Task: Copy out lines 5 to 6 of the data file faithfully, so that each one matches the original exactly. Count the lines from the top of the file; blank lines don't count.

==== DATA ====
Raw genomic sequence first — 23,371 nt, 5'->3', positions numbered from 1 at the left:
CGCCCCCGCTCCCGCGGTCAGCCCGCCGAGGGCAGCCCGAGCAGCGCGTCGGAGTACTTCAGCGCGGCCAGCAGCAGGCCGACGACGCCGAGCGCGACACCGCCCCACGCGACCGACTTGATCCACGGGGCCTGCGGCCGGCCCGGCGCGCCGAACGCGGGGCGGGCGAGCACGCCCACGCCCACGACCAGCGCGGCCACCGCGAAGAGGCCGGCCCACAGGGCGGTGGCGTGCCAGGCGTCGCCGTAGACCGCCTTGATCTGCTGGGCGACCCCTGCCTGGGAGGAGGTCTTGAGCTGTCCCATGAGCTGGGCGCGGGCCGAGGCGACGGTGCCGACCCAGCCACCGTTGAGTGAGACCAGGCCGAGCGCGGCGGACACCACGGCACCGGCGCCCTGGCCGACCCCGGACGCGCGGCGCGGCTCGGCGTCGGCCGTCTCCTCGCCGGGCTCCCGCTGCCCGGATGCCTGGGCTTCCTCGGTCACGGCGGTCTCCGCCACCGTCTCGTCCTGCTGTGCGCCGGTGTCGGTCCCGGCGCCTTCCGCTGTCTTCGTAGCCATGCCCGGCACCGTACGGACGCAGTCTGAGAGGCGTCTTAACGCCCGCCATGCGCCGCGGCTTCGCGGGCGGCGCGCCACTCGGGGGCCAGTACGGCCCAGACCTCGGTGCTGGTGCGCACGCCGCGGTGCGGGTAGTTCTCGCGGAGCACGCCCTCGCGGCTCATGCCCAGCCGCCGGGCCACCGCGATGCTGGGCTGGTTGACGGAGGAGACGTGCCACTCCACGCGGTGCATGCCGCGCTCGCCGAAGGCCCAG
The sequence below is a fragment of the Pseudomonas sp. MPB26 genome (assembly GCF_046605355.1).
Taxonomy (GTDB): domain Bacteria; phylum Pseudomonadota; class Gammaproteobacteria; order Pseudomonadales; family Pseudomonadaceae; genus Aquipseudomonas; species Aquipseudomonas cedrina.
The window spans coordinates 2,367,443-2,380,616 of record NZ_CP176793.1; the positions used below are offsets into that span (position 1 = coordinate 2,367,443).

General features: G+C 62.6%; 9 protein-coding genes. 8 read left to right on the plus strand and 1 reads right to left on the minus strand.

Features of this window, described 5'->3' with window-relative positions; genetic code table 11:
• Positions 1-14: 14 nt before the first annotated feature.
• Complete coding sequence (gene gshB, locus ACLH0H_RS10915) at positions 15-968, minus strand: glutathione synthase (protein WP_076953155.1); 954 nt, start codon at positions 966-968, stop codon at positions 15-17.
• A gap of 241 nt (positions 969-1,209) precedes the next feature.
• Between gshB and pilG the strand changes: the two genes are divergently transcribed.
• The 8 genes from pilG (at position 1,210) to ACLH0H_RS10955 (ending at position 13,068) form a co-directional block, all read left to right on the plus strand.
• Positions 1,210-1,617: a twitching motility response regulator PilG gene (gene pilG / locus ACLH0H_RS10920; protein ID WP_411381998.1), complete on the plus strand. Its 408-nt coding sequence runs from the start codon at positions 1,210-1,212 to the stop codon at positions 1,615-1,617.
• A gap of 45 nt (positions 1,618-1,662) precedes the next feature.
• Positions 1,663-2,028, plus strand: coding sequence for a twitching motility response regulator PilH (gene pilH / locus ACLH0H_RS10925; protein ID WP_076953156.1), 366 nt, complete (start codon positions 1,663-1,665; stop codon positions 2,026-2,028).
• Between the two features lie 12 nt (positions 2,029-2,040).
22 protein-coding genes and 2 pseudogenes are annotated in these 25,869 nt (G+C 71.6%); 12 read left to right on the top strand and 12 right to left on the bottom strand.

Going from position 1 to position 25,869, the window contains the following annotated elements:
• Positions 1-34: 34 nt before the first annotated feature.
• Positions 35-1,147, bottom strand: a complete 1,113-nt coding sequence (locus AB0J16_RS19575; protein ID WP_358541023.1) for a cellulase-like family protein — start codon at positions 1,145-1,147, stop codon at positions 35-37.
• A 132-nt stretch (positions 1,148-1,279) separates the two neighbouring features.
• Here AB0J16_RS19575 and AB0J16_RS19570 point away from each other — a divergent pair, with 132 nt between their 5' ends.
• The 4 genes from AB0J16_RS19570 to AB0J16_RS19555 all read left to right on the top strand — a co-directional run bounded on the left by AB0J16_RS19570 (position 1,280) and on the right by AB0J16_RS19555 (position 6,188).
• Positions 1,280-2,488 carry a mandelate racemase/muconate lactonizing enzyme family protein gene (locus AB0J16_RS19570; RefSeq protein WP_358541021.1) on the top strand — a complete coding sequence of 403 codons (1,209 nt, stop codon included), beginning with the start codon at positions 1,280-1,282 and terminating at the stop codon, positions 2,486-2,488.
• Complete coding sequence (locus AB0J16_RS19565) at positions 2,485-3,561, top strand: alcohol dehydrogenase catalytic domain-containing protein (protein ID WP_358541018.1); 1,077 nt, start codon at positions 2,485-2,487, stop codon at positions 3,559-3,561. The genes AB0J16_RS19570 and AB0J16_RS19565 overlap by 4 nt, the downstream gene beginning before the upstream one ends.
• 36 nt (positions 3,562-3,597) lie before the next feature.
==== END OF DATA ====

The window spans coordinates 2,367,443-2,380,616 of record NZ_CP176793.1; the positions used below are offsets into that span (position 1 = coordinate 2,367,443).

General features: G+C 62.6%; 9 protein-coding genes. 8 read left to right on the plus strand and 1 reads right to left on the minus strand.